Hunt for Hitler's Warship
Winston Churchill called it "the Beast." It was said to be unsinkable. More than thirty military operations failed to destroy it. Eliminating the Tirpitz, Hitler's mightiest warship, a 52,000-ton behemoth, became an Allied obsession. In The Hunt for Hitler's Warship, Patrick Bishop tells the epic story of the men who would not rest until the Tirpitz lay at the bottom of the sea. In November of 1944, with the threat to Russian supply lines increasing and Allied forces needing reinforcements in the Pacific, a raid as audacious as any Royal Air Force operation of the war was launched, under the command of one of Britain's greatest but least-known war heroes, Wing Commander Willie Tait. Patrick Bishop draws on decades of experience as a foreign war correspondent to paint a vivid picture of this historic clash of the Royal Air Force's Davids versus Hitler's Goliath of naval engineering. Readers will not be able to put down this account of one of World War II's most dramatic showdowns.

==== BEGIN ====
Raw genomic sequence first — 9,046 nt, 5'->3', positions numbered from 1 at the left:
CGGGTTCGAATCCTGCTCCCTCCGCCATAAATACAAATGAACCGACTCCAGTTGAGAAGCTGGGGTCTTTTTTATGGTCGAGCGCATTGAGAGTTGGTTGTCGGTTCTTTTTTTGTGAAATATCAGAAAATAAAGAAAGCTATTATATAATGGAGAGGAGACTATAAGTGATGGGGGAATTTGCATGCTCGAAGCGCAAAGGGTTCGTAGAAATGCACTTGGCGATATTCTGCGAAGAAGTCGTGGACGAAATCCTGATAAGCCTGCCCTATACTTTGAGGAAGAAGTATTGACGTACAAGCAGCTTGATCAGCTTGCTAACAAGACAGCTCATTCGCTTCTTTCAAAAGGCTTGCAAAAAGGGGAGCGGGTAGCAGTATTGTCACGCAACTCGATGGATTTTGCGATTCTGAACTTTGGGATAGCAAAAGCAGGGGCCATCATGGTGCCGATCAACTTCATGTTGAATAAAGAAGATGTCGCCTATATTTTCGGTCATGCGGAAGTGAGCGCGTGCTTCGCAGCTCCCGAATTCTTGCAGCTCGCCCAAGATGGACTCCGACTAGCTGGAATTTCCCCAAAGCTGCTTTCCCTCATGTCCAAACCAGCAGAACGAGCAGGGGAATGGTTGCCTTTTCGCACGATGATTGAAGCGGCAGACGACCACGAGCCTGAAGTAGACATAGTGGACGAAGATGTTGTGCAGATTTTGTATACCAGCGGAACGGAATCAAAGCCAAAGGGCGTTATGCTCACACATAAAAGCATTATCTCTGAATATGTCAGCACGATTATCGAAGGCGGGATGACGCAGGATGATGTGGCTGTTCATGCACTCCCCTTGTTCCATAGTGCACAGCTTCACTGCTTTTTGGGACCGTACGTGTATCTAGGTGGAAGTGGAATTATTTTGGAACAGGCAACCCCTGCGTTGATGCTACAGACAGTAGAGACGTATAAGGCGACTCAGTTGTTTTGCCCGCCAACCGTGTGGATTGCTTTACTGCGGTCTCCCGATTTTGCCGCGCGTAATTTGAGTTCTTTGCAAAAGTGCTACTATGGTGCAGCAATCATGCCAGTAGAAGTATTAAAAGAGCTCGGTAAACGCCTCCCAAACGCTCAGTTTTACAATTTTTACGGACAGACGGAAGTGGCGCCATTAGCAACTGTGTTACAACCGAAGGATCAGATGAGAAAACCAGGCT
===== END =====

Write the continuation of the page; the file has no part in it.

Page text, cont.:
- Hardback | 426 pages
- 160.02 x 231.14 x 43.18mm | 544.31g
- 08 Apr 2013
- Regnery History
- United States
- Plates, color; Plates, black and white; Maps; Illustrations, black and white
About Patrick Bishop
Patrick Bishop was born in London and went to Wimbledon College and Corpus Christi College, Oxford. Before joining the "Telegraph" he worked on the "Evening Standard," the "Observer" and the "Sunday Times" and in television as a reporter on Channel Four News. He is the author with John Witherow of "Battle for the Falklands" based on their own experiences and with Eamon Mallie of "The Provisional IRA" which was praised as the first authoritative account of the modern IRA. He also wrote a memoir of the first Gulf War, "Famous Victory" and a history of the Irish diaspora "The Irish Empire," based on the TV series which he devised.